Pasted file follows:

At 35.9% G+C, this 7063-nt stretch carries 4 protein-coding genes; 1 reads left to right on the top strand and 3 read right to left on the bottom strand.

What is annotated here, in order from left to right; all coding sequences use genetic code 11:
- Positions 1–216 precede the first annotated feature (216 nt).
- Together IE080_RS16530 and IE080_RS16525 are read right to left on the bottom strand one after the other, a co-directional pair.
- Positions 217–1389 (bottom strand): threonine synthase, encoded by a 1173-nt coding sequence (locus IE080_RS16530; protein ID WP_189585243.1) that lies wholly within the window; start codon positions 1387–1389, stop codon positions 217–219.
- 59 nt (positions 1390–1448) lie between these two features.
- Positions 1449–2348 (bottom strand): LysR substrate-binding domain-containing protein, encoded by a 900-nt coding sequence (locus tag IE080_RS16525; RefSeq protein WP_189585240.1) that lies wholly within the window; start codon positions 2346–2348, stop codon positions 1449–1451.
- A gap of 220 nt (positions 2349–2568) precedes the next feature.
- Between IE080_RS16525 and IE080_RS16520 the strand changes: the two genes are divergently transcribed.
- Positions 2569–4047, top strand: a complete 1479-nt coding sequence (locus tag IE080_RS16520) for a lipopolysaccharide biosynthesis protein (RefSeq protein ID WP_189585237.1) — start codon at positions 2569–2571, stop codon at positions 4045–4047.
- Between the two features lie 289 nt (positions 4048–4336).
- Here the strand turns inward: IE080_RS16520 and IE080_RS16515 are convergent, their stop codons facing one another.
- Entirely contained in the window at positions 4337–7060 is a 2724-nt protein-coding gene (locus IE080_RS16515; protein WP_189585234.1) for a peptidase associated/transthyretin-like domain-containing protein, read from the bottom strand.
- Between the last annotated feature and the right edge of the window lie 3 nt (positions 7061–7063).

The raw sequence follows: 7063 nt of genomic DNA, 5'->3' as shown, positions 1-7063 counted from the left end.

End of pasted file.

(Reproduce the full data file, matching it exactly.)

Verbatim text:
At 35.9% G+C, this 7063-nt stretch carries 4 protein-coding genes; 1 reads left to right on the top strand and 3 read right to left on the bottom strand.

What is annotated here, in order from left to right; all coding sequences use genetic code 11:
- Positions 1–216 precede the first annotated feature (216 nt).
- Together IE080_RS16530 and IE080_RS16525 are read right to left on the bottom strand one after the other, a co-directional pair.
- Positions 217–1389 (bottom strand): threonine synthase, encoded by a 1173-nt coding sequence (locus IE080_RS16530; protein ID WP_189585243.1) that lies wholly within the window; start codon positions 1387–1389, stop codon positions 217–219.
- 59 nt (positions 1390–1448) lie between these two features.
- Positions 1449–2348 (bottom strand): LysR substrate-binding domain-containing protein, encoded by a 900-nt coding sequence (locus tag IE080_RS16525; RefSeq protein WP_189585240.1) that lies wholly within the window; start codon positions 2346–2348, stop codon positions 1449–1451.
- A gap of 220 nt (positions 2349–2568) precedes the next feature.
- Between IE080_RS16525 and IE080_RS16520 the strand changes: the two genes are divergently transcribed.
- Positions 2569–4047, top strand: a complete 1479-nt coding sequence (locus tag IE080_RS16520) for a lipopolysaccharide biosynthesis protein (RefSeq protein ID WP_189585237.1) — start codon at positions 2569–2571, stop codon at positions 4045–4047.
- Between the two features lie 289 nt (positions 4048–4336).
- Here the strand turns inward: IE080_RS16520 and IE080_RS16515 are convergent, their stop codons facing one another.
- Entirely contained in the window at positions 4337–7060 is a 2724-nt protein-coding gene (locus IE080_RS16515; protein WP_189585234.1) for a peptidase associated/transthyretin-like domain-containing protein, read from the bottom strand.
- Between the last annotated feature and the right edge of the window lie 3 nt (positions 7061–7063).

The raw sequence follows: 7063 nt of genomic DNA, 5'->3' as shown, positions 1-7063 counted from the left end.